there is discussion about dropping them forever.

    --
    Jonathan Leffler #include <disclaimer.h>
    Email: net, ibm.com
    Guardian of DBD::Informix v2003.04 -- http://dbi.perl.org/

    Jonathan Guest

  6. #6

    Default Re: Does this function return the seconds since 1970-01-01?

    MySql has a function UNIX_TIMESTAMP and we are porting our application to
    support DB2. Because DB2 doesn't support this function we have to write our
    own, but this function should do exactly what MySql does.

    Here is the description of this function (from the MySql doentation):

    UNIX_TIMESTAMP()'
    `UNIX_TIMESTAMP(date)'
    If called with no argument, returns a Unix timestamp (seconds since
    `'1970-01-01 00:00:00'' GMT) as an unsigned integer. If
    `UNIX_TIMESTAMP()' is called with a `date' argument, it returns
    the value of the argument as seconds since `'1970-01-01 00:00:00''
    GMT. `date' may be a `DATE' string, a `DATETIME' string, a
    `TIMESTAMP', or a number in the format `YYMMDD' or `YYYYMMDD' in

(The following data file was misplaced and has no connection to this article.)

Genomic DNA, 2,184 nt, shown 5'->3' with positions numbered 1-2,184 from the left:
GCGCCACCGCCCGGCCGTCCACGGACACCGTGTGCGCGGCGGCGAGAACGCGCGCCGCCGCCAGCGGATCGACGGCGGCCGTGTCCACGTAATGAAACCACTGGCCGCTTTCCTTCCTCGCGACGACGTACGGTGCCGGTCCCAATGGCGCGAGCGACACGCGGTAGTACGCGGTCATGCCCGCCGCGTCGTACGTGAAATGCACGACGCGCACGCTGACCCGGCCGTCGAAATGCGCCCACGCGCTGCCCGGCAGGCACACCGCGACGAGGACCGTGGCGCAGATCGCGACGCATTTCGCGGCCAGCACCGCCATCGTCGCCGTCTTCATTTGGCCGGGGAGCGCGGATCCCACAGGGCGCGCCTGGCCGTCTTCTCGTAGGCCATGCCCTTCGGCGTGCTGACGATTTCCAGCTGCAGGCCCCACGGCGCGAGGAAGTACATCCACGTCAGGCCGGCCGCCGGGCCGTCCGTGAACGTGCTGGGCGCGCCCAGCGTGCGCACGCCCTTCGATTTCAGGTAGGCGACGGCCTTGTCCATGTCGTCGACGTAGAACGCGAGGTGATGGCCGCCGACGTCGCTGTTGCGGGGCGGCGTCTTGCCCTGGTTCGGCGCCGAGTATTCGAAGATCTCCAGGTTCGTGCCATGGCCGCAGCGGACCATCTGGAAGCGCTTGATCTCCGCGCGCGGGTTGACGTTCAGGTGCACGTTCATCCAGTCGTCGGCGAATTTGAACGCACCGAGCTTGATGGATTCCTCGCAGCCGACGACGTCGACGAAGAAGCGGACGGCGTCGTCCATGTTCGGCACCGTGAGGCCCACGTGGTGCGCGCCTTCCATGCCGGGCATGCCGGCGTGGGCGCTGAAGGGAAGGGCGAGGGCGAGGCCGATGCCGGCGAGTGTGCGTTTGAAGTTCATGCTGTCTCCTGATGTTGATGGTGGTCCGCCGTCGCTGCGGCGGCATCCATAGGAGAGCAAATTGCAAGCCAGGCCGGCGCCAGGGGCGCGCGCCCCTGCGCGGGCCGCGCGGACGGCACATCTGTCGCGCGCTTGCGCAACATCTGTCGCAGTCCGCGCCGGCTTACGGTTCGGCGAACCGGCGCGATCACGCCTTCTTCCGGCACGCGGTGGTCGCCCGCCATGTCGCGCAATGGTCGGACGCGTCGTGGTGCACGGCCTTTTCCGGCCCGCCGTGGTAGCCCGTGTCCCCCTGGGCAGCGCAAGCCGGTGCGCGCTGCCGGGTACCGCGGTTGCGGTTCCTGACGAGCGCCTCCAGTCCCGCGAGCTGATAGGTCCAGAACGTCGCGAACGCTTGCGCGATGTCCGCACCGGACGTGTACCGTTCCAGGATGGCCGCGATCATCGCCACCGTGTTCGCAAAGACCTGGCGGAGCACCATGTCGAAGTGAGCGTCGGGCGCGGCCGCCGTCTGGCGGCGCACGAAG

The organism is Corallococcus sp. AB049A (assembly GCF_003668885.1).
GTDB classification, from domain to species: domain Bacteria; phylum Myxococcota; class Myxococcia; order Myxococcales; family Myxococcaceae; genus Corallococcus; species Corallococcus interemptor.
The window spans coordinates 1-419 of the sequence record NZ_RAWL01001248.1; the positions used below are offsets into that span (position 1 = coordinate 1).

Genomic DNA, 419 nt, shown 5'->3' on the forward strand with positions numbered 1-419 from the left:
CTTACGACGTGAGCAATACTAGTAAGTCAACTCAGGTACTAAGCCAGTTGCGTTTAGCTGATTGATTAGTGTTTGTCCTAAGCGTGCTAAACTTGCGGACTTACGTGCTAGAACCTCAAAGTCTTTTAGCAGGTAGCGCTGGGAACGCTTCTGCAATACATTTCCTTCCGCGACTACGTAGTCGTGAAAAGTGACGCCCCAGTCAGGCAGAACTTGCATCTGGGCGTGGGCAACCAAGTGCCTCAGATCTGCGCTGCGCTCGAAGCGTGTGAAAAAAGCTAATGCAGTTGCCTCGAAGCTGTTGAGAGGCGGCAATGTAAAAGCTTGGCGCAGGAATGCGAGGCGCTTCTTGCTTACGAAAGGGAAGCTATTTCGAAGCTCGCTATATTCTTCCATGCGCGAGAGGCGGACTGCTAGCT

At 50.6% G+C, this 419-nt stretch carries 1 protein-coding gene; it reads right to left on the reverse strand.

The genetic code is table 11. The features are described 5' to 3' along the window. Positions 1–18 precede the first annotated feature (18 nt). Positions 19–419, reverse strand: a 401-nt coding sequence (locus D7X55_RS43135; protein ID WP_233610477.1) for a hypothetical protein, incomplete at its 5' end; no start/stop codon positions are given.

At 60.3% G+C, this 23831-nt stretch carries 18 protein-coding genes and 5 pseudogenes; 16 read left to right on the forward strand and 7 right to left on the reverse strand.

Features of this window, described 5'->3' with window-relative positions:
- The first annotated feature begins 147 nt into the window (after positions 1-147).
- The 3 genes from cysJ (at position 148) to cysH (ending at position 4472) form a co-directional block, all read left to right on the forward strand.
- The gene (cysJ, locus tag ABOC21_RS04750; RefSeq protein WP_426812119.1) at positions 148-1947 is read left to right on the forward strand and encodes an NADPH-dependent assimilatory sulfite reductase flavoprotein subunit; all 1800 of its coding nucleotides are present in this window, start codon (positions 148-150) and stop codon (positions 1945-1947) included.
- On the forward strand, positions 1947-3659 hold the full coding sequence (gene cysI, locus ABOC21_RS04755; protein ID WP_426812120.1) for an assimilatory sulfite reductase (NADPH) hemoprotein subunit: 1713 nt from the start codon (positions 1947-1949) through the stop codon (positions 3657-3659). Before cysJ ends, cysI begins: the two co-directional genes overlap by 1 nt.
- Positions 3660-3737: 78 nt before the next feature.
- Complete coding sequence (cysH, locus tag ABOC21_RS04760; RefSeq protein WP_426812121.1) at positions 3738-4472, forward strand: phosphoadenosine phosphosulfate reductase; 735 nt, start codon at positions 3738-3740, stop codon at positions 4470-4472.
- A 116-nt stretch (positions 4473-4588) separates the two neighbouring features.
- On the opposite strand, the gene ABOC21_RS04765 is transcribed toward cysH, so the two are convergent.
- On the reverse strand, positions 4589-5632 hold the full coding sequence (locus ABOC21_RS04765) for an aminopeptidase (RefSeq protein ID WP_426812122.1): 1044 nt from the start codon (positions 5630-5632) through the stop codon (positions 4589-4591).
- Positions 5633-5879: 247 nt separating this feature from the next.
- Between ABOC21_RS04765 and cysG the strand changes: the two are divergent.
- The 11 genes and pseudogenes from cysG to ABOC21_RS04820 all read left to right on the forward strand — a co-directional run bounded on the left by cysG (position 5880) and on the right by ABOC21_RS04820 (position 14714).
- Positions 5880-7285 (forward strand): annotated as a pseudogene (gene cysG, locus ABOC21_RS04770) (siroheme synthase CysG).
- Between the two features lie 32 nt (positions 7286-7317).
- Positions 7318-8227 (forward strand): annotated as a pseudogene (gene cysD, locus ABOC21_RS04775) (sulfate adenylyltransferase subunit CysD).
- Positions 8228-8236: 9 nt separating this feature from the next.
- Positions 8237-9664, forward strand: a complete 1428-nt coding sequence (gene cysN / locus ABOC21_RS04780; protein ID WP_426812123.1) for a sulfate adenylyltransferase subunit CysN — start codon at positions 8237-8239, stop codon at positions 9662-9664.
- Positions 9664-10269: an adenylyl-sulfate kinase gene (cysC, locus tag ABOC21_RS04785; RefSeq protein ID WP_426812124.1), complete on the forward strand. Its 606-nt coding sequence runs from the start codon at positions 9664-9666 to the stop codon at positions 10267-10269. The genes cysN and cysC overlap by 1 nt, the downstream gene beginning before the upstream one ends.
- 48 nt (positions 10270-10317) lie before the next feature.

local time:

    mysql> SELECT UNIX_TIMESTAMP();
    -> 882226357
    mysql> SELECT UNIX_TIMESTAMP('1997-10-04 22:23:00');
    -> 875996580

    When `UNIX_TIMESTAMP' is used on a `TIMESTAMP' column, the function
    will return the internal timestamp value directly, with no implicit
    "string-to-unix-timestamp" conversion. If you pass an
    out-of-range date to `UNIX_TIMESTAMP()' it will return 0, but
    please note that only basic checking is performed (year 1970-2037,
    month 01-12, day 01-31).

    If you want to subtract `UNIX_TIMESTAMP()' columns, you may want to
    cast the result to signed integers. *Note Cast Functions::.



    Zsolt
    "Jonathan Leffler" <net> schrieb im Newsbeitrag
    news:3YKib.463$news.pas.earthlink.net... 
    > >
    > > Lepa seconds are used to compensate for the difference of Earth's[/ref][/ref]
    rotation [/ref]
    into 
    >
    > You probably don't want to take them into account - POSIX.1 explicitly